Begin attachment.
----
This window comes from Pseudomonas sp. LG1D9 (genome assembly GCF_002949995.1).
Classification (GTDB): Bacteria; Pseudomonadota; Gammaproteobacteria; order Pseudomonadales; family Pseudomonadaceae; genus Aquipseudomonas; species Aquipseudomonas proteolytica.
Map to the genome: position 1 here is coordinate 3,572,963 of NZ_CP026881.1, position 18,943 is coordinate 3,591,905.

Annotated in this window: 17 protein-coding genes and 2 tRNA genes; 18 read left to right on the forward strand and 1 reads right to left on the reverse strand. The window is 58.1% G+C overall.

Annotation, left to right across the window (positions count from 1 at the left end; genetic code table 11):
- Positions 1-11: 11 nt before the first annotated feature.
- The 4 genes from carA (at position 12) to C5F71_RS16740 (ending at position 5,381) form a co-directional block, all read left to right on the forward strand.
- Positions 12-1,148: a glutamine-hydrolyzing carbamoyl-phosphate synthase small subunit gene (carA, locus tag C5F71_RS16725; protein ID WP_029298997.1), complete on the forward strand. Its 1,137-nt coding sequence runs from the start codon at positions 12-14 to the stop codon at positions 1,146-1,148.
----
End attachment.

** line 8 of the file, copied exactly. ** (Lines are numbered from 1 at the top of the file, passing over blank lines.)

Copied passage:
- Positions 12-1,148: a glutamine-hydrolyzing carbamoyl-phosphate synthase small subunit gene (carA, locus tag C5F71_RS16725; protein ID WP_029298997.1), complete on the forward strand. Its 1,137-nt coding sequence runs from the start codon at positions 12-14 to the stop codon at positions 1,146-1,148.